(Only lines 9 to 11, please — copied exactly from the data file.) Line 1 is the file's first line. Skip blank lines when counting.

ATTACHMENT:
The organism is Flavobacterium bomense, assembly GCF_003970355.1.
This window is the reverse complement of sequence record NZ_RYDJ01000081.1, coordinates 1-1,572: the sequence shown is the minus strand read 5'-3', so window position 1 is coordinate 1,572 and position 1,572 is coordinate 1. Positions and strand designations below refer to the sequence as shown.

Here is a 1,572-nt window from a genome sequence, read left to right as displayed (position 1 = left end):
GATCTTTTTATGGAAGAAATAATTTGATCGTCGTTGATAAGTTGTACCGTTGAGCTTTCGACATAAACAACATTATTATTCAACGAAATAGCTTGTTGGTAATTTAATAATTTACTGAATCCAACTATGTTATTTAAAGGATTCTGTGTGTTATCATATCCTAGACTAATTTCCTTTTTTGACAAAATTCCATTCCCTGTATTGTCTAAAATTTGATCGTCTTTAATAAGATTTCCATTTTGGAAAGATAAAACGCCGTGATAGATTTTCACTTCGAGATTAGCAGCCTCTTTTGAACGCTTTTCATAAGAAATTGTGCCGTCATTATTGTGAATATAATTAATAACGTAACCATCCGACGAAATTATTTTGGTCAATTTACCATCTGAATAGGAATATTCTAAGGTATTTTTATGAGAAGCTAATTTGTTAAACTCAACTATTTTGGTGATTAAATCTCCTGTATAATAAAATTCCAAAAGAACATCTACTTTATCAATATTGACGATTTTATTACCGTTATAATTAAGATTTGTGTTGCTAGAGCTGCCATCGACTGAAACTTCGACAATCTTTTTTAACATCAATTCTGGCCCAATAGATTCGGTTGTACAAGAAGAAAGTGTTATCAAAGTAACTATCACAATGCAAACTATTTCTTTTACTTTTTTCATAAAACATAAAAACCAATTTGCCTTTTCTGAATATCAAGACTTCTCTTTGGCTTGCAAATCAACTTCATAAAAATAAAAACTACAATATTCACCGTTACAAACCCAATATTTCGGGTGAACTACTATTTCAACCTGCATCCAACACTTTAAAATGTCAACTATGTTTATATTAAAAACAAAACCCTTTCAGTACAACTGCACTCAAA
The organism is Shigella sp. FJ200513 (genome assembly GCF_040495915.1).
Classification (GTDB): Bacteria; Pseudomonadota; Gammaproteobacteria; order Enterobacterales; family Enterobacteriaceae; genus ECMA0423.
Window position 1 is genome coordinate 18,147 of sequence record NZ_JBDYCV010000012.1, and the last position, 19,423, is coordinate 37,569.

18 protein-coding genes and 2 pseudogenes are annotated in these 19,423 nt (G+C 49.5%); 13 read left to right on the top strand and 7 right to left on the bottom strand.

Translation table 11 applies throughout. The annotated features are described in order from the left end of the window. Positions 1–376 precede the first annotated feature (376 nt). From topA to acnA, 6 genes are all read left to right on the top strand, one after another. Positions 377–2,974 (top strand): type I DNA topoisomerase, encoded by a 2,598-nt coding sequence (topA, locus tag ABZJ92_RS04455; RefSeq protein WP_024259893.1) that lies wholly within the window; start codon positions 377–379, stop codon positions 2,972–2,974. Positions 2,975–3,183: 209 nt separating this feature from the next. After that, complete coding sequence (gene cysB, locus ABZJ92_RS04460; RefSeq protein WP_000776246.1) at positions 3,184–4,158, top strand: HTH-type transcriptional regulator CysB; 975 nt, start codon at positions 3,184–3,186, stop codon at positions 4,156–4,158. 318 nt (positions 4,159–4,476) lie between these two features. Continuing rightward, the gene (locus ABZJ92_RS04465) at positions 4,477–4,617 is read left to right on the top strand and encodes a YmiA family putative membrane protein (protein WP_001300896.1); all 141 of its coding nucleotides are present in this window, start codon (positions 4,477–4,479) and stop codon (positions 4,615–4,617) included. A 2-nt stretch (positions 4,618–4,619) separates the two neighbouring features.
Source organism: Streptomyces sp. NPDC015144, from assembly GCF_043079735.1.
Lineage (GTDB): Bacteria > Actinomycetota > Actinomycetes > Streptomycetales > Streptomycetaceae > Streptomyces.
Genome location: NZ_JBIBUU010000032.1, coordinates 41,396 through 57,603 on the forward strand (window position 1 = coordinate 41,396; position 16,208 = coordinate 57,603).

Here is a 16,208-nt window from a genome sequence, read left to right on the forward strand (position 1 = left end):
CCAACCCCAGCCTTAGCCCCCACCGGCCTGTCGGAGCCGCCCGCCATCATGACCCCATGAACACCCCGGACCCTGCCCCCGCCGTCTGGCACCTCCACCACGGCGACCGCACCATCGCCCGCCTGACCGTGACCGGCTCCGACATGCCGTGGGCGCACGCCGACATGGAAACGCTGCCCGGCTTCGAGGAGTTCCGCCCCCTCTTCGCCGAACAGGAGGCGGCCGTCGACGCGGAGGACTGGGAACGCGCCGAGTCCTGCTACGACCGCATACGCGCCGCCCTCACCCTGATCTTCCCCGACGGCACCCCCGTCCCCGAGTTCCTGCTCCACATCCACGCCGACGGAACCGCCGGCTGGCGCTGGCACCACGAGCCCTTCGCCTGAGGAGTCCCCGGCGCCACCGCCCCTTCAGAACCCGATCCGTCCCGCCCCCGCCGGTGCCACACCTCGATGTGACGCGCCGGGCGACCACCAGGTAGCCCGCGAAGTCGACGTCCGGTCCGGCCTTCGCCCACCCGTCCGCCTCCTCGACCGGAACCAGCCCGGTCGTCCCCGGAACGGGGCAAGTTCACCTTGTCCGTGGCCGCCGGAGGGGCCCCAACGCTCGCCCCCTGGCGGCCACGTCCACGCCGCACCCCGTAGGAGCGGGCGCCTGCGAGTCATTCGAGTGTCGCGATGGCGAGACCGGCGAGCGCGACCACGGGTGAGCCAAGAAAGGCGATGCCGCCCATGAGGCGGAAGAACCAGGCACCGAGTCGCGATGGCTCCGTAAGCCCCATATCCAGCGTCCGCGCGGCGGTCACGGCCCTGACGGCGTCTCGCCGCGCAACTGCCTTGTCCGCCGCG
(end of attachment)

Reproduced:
Translation table 11 applies throughout. The annotated features are described in order from the left end of the window. Positions 1–376 precede the first annotated feature (376 nt). From topA to acnA, 6 genes are all read left to right on the top strand, one after another. Positions 377–2,974 (top strand): type I DNA topoisomerase, encoded by a 2,598-nt coding sequence (topA, locus tag ABZJ92_RS04455; RefSeq protein WP_024259893.1) that lies wholly within the window; start codon positions 377–379, stop codon positions 2,972–2,974. Positions 2,975–3,183: 209 nt separating this feature from the next. After that, complete coding sequence (gene cysB, locus ABZJ92_RS04460; RefSeq protein WP_000776246.1) at positions 3,184–4,158, top strand: HTH-type transcriptional regulator CysB; 975 nt, start codon at positions 3,184–3,186, stop codon at positions 4,156–4,158. 318 nt (positions 4,159–4,476) lie between these two features. Continuing rightward, the gene (locus ABZJ92_RS04465) at positions 4,477–4,617 is read left to right on the top strand and encodes a YmiA family putative membrane protein (protein WP_001300896.1); all 141 of its coding nucleotides are present in this window, start codon (positions 4,477–4,479) and stop codon (positions 4,615–4,617) included. A 2-nt stretch (positions 4,618–4,619) separates the two neighbouring features.
Source organism: Streptomyces sp. NPDC015144, from assembly GCF_043079735.1.
Lineage (GTDB): Bacteria > Actinomycetota > Actinomycetes > Streptomycetales > Streptomycetaceae > Streptomyces.